Military analyst forecasts Ukrainian success in Russo-Ukrainian war

6 April, 09:49 PM
A Ukrainian serviceman walks next to an abandoned Russian tank in Kyiv Oblast on April 5 (Photo:REUTERS/Gleb Garanich)

A Ukrainian serviceman walks next to an abandoned Russian tank in Kyiv Oblast on April 5 (Photo:REUTERS/Gleb Garanich)

The Ukrainian Armed Forces have successfully conducted a defense operation in the north of the country. Now, they will recapture the east from the enemy, and later they will liberate the south, says Mykola Beleskov, a defense analyst at the National Institute for Strategic Studies.

In an interview with Radio NV, he predicted how Russia would launch an offensive, who unraveled the enemy's plans, and why — most likely — the next round of the war will also be victorious for Ukraine.

NV: What can you say about the so-called “Putin's plan” (to deploy Russian forces to Donbas)? How successful can a Russian offensive in the east be?

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Beleskov: The Russians will concentrate on the largest grouping that we have — on and around the Joint Forces Operation [zone]. This makes sense because the encirclement of the JFO would be a big trump card in the negotiations, not to mention the ingress to the borders of Donetsk and Luhansk oblasts. That is, the concentration [of Russian troops] in the east is predictable, based on military science, because we are talking about encircling and destroying the main, significant enemy forces, and not just taking control of certain territories.

Those forces that they withdrew from the north of Ukraine (Zhytomyr, Kyiv, Chernihiv, Sumy oblasts) will obviously not resume fighting tomorrow. They must first transport them and concentrate on the flanks of the Joint Forces Operation and along the front line. Then a certain time will be required for a regrouping to take place, for the soldiers to rest — they cannot fight indefinitely. This will go on for two or three weeks at least, and perhaps even longer — until the end of April.

During this time, we won’t be twiddling our thumbs either. Our command will redeploy additional forces to this area, devise a defense system, predict where the enemy will go, and how to face it. This will probably be a repetition of the situation with the Kursk Bulge of 1943, when the Soviet army knew where the enemy would advance. And we have time to prepare, because the Soviet army had time to prepare. The outcome, I think, will also be similar: first, we will carry out a successful defensive operation, exhaust the remaining offensive combat potential, and then we will put the reserves into action and mop up our territories. At the very least, those that the enemy has occupied since February 24, 2022.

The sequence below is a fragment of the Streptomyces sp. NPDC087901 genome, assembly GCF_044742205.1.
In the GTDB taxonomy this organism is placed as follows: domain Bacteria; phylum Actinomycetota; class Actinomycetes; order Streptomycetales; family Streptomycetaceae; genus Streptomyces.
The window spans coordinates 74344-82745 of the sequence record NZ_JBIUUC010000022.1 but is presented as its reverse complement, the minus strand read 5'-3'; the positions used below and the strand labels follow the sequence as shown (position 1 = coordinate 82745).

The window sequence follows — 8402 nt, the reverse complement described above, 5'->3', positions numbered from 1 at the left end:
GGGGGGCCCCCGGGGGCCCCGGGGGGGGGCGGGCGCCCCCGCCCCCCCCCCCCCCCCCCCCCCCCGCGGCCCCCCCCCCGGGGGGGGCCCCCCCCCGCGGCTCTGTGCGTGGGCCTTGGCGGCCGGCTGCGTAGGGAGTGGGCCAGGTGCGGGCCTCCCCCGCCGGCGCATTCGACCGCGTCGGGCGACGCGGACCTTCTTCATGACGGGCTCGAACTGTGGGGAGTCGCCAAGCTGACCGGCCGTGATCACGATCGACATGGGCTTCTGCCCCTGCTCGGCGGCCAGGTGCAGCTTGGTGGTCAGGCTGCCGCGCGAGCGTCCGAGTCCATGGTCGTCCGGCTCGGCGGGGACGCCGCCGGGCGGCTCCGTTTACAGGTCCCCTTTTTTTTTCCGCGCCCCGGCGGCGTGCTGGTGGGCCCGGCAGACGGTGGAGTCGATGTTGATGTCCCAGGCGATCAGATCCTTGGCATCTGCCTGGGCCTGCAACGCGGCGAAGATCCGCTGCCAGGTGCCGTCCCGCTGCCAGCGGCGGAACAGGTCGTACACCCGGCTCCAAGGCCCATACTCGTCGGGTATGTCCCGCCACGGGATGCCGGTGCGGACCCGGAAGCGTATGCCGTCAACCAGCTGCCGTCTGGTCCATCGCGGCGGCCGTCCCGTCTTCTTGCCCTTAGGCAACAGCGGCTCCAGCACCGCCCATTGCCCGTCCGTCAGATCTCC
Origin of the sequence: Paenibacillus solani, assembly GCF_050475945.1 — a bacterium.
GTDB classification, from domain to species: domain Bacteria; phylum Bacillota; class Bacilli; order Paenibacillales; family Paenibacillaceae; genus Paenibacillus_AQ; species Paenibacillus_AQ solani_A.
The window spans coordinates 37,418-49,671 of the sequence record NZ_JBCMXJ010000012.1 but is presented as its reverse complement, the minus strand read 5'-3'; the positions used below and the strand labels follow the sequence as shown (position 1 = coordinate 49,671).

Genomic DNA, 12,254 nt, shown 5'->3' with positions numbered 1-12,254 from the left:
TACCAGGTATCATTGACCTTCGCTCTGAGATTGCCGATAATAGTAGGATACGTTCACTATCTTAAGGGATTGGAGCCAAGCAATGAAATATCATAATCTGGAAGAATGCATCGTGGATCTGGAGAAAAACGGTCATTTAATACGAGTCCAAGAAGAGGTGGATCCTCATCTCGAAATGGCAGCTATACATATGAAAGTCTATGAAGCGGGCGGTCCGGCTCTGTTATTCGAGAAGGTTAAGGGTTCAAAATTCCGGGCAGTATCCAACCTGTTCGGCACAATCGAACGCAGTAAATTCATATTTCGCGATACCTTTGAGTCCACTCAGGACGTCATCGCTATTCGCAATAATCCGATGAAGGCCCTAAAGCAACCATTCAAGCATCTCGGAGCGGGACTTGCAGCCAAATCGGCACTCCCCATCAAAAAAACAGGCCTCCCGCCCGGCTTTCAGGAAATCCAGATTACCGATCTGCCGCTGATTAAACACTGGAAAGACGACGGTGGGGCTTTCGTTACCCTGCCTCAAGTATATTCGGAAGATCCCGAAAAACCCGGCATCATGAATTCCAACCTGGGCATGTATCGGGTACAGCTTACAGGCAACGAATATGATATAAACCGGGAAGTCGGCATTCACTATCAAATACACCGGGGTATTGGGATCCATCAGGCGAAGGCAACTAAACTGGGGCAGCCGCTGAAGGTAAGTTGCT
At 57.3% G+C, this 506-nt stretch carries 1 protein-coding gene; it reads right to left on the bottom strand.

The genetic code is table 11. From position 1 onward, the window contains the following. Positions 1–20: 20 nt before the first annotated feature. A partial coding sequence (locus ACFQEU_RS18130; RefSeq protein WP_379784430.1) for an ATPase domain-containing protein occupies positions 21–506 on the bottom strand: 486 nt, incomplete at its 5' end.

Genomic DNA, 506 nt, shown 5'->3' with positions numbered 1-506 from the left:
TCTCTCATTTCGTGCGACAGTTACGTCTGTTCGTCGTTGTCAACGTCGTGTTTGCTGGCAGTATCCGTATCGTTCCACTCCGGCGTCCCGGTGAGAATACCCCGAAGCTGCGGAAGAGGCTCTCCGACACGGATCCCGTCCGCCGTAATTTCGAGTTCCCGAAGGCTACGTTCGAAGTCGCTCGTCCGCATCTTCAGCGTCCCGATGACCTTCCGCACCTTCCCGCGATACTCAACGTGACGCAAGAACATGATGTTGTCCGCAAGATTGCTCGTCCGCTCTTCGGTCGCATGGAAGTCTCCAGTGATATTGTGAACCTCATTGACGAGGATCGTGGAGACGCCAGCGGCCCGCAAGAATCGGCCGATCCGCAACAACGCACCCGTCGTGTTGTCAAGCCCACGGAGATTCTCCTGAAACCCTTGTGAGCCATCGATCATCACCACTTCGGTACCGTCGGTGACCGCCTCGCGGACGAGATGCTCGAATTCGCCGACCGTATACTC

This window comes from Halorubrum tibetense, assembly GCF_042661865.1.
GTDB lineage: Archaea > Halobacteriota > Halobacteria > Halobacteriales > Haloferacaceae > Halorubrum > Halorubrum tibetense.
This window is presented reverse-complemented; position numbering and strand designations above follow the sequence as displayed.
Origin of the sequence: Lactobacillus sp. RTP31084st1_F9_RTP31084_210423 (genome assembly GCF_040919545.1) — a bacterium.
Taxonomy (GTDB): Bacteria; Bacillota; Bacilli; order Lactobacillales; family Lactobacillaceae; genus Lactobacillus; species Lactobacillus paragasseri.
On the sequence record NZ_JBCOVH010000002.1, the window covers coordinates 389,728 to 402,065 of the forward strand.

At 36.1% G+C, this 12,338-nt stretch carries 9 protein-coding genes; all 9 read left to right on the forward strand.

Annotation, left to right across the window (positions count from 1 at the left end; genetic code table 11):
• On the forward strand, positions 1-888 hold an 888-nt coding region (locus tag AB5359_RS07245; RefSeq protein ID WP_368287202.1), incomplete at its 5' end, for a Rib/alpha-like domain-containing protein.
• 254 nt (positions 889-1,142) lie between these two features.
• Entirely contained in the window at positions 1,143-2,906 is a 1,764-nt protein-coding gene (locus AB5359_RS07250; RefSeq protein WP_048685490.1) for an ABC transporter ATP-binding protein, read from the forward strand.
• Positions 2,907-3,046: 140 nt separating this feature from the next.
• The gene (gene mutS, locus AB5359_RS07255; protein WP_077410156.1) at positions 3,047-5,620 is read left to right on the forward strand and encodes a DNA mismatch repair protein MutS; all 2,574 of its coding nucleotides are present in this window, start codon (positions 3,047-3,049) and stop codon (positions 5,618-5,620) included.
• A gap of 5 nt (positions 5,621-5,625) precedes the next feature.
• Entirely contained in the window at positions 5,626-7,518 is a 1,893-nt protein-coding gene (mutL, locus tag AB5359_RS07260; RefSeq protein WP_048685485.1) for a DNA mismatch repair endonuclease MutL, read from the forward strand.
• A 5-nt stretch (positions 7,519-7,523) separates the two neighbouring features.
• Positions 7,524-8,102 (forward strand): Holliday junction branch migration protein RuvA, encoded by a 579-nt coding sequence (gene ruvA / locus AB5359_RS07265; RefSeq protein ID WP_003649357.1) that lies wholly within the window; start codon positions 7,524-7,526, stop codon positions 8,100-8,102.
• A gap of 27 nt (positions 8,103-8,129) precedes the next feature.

NV: But Russia has an upper hand in the number of forces. This was said even before the war, and now they are conducting covert mobilization. There will be an advantage in numbers and in aviation.

Beleskov: These will be frontal attacks, which will be very costly. The losses of Russian troops will be even greater.

A Russian Su-35 aircraft is burning up (Фото: Air Force Command of UA Armed Forces)
A Russian Su-35 aircraft is burning up / Фото: Air Force Command of UA Armed Forces

The defense system will be set up in such a way that quantity won’t matter, or if they advance, it will cost them very, very dearly.

Regarding aviation. The most modern Russian aircraft like Su-35 and other planes are being shot down. Believe me, there will be MANPADS [in large numbers], other air defense systems will also gradually come. The effectiveness of airstrikes will not be as the Russians would like.

Indeed, the enemy has certain quantitative advantages, but we have qualitative ones. We have soldiers who know how to fight, we have generals who can decipher the enemy's plans and effectively implement countermeasures.

It seems to me that today is the time for a Ukrainian strategic defense operation, and no one should have any doubts about the ability of the Ukrainians to conduct effective strategic defense operations, the result of which we saw in the north of Ukraine.

NV: Now let's analyze what will happen to Kharkiv and the Kharkiv region? What are the prospects for the Russian army?

Beleskov: The attack on Kharkiv will be part of a general attack in the east. It will not be any separate operation. Kharkiv, perhaps, is needed for political reasons, as a kind of political center in the imagination of the Russian leadership. The (Russian) Main Intelligence Directorate clearly announced plans to create two Ukraines: to juxtapose a "Russian Ukraine" to Ukraine itself.

Our forces are stationed there, some of the best brigades of the Ground Forces of the Armed Forces of Ukraine. They have already shown that they can effectively fight the enemy, they did not let themselves be besieged, sealed off, and have the city taken. They will stick to this task in the future.

The enemy will try — in the context of its offensive in the JFO zone — to advance and capture Kharkiv, but as it failed in 40 days, it most likely will not succeed in the next round of our full-scale war with the Russian Federation.

NV: Another sore spot on the map of Ukraine is Kherson Oblast and the city (of Kherson). What are the chances that Ukraine will be able to expel the invaders from there?

Beleskov: I understand that you want everything at once, but we can’t afford such a luxury.

We worked effectively in Kyiv — the enemy left. We will work on Donbas. It is possible that we will drive the enemy along the roads it advanced down. We’ll get to the rear of the group that is in the Kherson Oblast. It will be forced to either evacuate or be encircled.

I wouldn’t rule out that on the back of everything, the de-blockade of Mariupol will take place.

Kherson residents protest against Russian occupation. March 20, 2022 (Фото: Still from video obtained by REUTERS)